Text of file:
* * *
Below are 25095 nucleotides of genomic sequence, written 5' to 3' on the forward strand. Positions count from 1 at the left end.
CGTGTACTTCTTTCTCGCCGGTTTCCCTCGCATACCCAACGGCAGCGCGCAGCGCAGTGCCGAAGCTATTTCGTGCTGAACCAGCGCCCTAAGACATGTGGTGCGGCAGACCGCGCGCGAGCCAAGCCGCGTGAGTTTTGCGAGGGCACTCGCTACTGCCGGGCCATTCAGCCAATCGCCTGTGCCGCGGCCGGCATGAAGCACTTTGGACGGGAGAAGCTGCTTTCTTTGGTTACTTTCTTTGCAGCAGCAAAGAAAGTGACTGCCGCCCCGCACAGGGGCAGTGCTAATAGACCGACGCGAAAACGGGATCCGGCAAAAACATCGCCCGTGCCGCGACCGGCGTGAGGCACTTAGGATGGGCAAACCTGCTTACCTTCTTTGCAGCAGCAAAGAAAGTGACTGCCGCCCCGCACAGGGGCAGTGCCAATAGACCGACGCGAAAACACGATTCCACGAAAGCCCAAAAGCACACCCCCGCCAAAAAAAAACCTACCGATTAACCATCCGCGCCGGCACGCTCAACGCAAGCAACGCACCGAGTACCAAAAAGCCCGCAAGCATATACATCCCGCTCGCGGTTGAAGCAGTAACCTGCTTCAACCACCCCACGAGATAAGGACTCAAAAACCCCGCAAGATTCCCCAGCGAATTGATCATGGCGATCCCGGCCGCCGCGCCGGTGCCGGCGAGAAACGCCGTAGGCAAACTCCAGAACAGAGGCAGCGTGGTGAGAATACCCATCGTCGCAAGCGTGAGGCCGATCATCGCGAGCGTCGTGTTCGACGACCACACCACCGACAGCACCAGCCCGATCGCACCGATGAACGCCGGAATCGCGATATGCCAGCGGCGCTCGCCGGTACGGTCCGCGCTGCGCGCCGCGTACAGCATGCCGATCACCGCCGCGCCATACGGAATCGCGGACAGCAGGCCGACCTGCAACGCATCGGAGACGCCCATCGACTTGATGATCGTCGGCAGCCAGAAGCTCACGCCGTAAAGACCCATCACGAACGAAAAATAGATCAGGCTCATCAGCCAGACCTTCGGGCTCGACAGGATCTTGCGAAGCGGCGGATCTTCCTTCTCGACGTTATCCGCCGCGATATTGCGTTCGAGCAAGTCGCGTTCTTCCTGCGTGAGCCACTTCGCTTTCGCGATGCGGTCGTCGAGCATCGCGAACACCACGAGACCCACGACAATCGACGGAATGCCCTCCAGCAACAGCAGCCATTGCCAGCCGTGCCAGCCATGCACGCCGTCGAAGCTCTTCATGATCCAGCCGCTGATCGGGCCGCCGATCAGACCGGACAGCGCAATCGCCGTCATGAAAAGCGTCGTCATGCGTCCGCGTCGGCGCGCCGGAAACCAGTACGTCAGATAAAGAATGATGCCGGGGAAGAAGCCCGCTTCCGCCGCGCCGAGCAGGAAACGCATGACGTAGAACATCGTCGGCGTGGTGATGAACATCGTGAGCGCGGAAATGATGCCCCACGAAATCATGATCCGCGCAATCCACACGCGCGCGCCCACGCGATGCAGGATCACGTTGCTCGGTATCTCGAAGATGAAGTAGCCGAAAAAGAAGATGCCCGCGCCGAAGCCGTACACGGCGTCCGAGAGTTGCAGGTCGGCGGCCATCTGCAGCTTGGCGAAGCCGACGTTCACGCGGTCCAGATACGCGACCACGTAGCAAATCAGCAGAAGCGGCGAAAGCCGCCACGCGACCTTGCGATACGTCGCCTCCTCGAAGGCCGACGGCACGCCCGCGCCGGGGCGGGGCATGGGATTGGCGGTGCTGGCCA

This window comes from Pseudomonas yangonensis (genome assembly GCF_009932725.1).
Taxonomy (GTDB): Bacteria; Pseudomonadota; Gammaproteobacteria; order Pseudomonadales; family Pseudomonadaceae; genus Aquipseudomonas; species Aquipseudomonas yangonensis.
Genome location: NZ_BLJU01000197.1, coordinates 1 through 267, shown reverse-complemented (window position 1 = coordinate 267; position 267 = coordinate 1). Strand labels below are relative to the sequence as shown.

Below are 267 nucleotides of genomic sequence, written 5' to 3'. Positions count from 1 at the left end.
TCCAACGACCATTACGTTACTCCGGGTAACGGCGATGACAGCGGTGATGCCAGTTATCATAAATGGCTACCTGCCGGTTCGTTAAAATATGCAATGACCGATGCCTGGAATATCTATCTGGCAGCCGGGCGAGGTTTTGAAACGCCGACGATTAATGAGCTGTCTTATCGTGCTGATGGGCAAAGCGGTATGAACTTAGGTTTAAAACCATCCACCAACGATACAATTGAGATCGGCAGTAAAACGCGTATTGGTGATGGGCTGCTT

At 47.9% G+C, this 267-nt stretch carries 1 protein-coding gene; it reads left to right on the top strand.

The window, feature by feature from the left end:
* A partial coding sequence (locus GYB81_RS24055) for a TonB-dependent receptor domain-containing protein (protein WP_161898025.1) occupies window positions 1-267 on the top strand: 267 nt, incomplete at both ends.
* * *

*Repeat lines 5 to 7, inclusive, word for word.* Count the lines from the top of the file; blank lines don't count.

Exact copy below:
Genome location: NZ_BLJU01000197.1, coordinates 1 through 267, shown reverse-complemented (window position 1 = coordinate 267; position 267 = coordinate 1). Strand labels below are relative to the sequence as shown.

Below are 267 nucleotides of genomic sequence, written 5' to 3'. Positions count from 1 at the left end.
TCCAACGACCATTACGTTACTCCGGGTAACGGCGATGACAGCGGTGATGCCAGTTATCATAAATGGCTACCTGCCGGTTCGTTAAAATATGCAATGACCGATGCCTGGAATATCTATCTGGCAGCCGGGCGAGGTTTTGAAACGCCGACGATTAATGAGCTGTCTTATCGTGCTGATGGGCAAAGCGGTATGAACTTAGGTTTAAAACCATCCACCAACGATACAATTGAGATCGGCAGTAAAACGCGTATTGGTGATGGGCTGCTT